Selecting Full Sized Door Hinges
The following information applies to hinges for residential homes, not commercial applications.
Residential Door Hinges
Residential hinges are the door hinges that are used in most tract type housing today. They are lighter in weight and are only available in a limited number of sizes and finishes. They are generally only available in 3 sizes (3″ x 3″, 3-1/2″ x 3-1/2″, and 4″ x 4″). They are best used on lightweight doors.
Architectural Door Hinges
The hinges on our website called “Architectural Hinges” are the hinges most people want to use when upgrading the hardware in their home or when installing new custom doors. Architectural hinges are higher quality and made of thicker material than Residential hinges. They are available in all hinge sizes from 3″ x 3″ up to 6″ x 6″ and larger. Architectural hinges are available in a wider choice of finishes than are Residential hinges. They are also available with an NRP feature (NRP stands for non-removable pin). An Architectural hinge with NRP has a set screw in the barrel that is only accessible when the door is swung open. This security feature deters someone from removing the hinge pin and door on an outward swinging door. When you upgrade existing hinges from Residential grade to Architectural grade keep in mind that you must increase the mortise depth on the door and jamb because Architectural hinges are thicker.
Architectural Ball Bearing Door Hinges
An upgrade to the plain bearing Architectural Hinge is the ball bearing Architectural Hinge.Hinges do wear out over time. Heavier and/or wider doors put more stress on the hinges and tend to wear on the hinges’ knuckles. The ball bearings are placed between the knuckles to reduce friction. Ball bearing hinges increase the life of the hinge, tend not to make a creaking sound, make the door easier to open and are a good choice anytime a door closer is used.
How to Determine the Correct Number of Hinges per Door
How to Determine the Correct Size of Door Hinge to Use
Comparison of Architectural Door Hinges and Residential Door Hinges
The above comparison between Architectural and Residential hinges is a general guideline. Some hinge manufacturers may use slightly different thicknesses, screw hole patterns, etc.
Location of Butt Hinges on the Door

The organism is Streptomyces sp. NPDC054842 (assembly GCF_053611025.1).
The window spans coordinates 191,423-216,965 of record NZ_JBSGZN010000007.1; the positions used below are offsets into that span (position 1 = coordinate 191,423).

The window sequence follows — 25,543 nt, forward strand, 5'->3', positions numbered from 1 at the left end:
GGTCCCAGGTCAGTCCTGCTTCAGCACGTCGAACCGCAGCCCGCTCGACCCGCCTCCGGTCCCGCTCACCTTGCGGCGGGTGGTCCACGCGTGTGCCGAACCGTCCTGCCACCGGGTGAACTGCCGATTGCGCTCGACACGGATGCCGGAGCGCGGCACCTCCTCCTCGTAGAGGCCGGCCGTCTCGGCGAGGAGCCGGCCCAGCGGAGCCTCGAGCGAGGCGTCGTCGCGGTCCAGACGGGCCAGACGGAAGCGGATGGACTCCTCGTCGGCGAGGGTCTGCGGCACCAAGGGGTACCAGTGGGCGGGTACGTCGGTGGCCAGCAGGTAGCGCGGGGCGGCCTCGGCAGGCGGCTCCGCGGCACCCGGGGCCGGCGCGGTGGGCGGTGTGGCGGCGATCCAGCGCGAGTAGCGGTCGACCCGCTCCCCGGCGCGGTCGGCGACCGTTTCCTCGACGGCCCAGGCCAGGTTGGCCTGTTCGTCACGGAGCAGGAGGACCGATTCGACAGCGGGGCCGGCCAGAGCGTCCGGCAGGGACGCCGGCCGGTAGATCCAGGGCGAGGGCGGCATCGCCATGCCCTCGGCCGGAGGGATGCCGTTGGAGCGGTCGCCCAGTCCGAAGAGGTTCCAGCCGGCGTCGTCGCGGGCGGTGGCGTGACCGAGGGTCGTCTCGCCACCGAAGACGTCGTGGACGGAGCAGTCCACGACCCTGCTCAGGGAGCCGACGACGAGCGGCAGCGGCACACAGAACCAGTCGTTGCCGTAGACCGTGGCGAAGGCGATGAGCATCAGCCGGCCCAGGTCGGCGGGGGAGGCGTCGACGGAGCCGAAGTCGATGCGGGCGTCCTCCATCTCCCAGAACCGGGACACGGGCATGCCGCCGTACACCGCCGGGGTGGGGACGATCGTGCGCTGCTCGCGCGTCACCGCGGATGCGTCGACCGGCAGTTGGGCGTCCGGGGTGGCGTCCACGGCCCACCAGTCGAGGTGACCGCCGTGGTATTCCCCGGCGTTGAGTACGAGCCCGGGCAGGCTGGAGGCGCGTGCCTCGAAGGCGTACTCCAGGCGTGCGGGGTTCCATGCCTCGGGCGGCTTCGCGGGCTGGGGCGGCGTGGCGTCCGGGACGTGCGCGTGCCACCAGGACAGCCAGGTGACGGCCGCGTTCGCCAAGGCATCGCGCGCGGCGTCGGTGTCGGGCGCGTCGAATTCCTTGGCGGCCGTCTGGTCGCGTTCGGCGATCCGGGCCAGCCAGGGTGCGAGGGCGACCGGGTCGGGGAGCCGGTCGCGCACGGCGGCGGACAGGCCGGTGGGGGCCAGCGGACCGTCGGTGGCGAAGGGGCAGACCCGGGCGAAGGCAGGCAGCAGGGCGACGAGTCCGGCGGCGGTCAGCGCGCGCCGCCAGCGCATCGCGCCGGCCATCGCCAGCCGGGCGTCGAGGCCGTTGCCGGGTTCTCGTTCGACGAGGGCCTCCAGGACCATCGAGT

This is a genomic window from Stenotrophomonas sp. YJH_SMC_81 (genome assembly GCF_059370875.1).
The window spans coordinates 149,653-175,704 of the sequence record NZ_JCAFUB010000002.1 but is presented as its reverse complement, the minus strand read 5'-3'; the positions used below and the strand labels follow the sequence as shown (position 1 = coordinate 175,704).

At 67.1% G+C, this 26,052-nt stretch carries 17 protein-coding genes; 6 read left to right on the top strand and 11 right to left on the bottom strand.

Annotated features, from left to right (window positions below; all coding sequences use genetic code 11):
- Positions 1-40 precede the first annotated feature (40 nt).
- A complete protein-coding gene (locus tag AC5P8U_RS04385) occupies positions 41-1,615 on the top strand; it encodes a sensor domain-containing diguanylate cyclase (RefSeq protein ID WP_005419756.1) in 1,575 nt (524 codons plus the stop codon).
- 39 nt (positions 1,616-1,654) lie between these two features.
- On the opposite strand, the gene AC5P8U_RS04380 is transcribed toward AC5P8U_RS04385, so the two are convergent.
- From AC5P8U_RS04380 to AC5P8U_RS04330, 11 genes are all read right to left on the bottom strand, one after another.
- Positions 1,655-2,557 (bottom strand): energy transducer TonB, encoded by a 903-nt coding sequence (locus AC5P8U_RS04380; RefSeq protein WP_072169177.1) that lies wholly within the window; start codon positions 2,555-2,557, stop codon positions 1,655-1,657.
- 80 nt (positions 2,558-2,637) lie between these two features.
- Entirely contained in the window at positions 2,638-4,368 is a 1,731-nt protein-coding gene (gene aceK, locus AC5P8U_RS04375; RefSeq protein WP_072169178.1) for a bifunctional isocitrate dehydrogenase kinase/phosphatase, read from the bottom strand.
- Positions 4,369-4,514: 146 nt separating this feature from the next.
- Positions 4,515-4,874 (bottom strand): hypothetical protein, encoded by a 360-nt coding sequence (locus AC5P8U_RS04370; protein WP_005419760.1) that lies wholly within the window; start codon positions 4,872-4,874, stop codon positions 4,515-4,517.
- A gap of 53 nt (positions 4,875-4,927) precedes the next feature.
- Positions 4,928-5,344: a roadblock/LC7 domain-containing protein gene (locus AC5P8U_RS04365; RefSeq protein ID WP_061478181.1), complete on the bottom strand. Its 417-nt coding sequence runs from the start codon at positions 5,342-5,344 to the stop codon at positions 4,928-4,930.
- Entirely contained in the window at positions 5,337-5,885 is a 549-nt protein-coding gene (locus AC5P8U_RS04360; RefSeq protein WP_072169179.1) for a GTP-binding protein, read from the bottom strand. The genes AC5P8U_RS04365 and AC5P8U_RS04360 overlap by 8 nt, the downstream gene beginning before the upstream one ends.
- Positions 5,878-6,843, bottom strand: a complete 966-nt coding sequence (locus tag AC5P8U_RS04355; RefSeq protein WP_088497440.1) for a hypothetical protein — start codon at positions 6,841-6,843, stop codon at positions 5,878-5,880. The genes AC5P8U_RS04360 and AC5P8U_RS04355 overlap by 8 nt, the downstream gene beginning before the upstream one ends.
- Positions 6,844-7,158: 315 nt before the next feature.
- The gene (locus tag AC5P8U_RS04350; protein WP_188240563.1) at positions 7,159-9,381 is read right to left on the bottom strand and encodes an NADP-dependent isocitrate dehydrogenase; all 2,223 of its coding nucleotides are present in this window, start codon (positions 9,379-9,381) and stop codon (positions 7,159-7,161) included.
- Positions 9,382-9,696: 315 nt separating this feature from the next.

The top hinge should be located 5″ from the rabbet in the door frame (measure to the top of the hinge barrel). The bottom hinge should be located 10″ from the finished floor (measure to the bottom of the hinge barrel). This is the U.S. Standards procedure. Certain Western states use as a standard 7″ from the top and 11″ from the bottom. The third hinge should be centered between the top and the bottom hinges.
Swing Clear Hinges are used whenever a door is required to swing completely clear of the openings so that wide equipment (for example wheelchairs) can pass through.
Wide Throw Hinges position the door out further when it is open than conventional hinges. They are used when a door is set back in a reveal (or where a door has a wide door jamb) and is required to open 180 degrees.
How to Estimate Door Weights
The figure below represents average pounds per square foot.
To calculate your door weight multiply the size of your door (in square feet) times the number in the chart above (pounds per square feet). The result is your door weight in pounds.
For example if you have a 1-3/4″ thick door that is 8’0″ by 3’2″ and made out of oak, you would calculate the square inches of the door (96 x 38 = 3648) and divide by 144 to get the square footage (3648/144 = 25.33). To calculate the door weight multiply the square footage times the pounds per square foot for oak (25.33 x 7 = 177.31 lbs). Keep in mind that this is an estimate and does not include any hardware that you are going to have on the door.
Which Hinge Handing to Use?
- For left hand doors, use left hand hinges.
- For right hand doors, use right hand hinges.
- For right hand reverse doors, use left hand hinges.
- For left hand reverse doors, use right hand hinges.
- The hand of a door is determined from the outside of the door.
- The outside of a room door is the hall side.
- The outside of a closet door is the room or hall side.
- The outside of a single communicating door is the side from which the hinges are not visible.
IMPORTANT! PLEASE NOTE: If you were sent to this page by a link on the HardwareSource.com website then this handing information applies to the product on the page that sent you here. If you arrived on this page from another website or from a search engine then this handing information may not apply to your hinge or product. Some manufacturers and some industries use different handing rules.